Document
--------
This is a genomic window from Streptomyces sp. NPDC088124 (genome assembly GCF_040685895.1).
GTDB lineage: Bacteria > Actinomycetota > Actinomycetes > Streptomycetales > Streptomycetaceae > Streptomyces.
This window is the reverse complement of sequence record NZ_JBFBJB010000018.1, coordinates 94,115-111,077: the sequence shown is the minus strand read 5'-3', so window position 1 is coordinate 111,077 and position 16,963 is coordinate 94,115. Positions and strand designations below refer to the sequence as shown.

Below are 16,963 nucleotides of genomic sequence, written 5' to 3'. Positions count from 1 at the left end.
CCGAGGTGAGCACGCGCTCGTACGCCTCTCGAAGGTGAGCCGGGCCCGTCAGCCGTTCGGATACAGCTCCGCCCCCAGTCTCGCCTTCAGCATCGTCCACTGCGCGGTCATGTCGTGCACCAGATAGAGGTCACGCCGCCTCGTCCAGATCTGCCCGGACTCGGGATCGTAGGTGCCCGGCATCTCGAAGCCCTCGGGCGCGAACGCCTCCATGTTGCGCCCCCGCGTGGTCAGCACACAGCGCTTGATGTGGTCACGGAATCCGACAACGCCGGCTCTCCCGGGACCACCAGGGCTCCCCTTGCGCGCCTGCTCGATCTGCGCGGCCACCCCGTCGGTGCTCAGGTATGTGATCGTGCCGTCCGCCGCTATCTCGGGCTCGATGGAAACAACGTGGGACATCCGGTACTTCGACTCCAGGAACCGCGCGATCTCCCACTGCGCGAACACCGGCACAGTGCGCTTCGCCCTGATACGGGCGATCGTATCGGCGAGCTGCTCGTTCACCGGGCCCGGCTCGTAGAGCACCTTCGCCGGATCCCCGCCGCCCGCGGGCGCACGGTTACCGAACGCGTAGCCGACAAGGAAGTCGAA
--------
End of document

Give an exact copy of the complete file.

This is a genomic window from Streptomyces sp. NPDC088124 (genome assembly GCF_040685895.1).
GTDB lineage: Bacteria > Actinomycetota > Actinomycetes > Streptomycetales > Streptomycetaceae > Streptomyces.
This window is the reverse complement of sequence record NZ_JBFBJB010000018.1, coordinates 94,115-111,077: the sequence shown is the minus strand read 5'-3', so window position 1 is coordinate 111,077 and position 16,963 is coordinate 94,115. Positions and strand designations below refer to the sequence as shown.

Below are 16,963 nucleotides of genomic sequence, written 5' to 3'. Positions count from 1 at the left end.
CCGAGGTGAGCACGCGCTCGTACGCCTCTCGAAGGTGAGCCGGGCCCGTCAGCCGTTCGGATACAGCTCCGCCCCCAGTCTCGCCTTCAGCATCGTCCACTGCGCGGTCATGTCGTGCACCAGATAGAGGTCACGCCGCCTCGTCCAGATCTGCCCGGACTCGGGATCGTAGGTGCCCGGCATCTCGAAGCCCTCGGGCGCGAACGCCTCCATGTTGCGCCCCCGCGTGGTCAGCACACAGCGCTTGATGTGGTCACGGAATCCGACAACGCCGGCTCTCCCGGGACCACCAGGGCTCCCCTTGCGCGCCTGCTCGATCTGCGCGGCCACCCCGTCGGTGCTCAGGTATGTGATCGTGCCGTCCGCCGCTATCTCGGGCTCGATGGAAACAACGTGGGACATCCGGTACTTCGACTCCAGGAACCGCGCGATCTCCCACTGCGCGAACACCGGCACAGTGCGCTTCGCCCTGATACGGGCGATCGTATCGGCGAGCTGCTCGTTCACCGGGCCCGGCTCGTAGAGCACCTTCGCCGGATCCCCGCCGCCCGCGGGCGCACGGTTACCGAACGCGTAGCCGACAAGGAAGTCGAA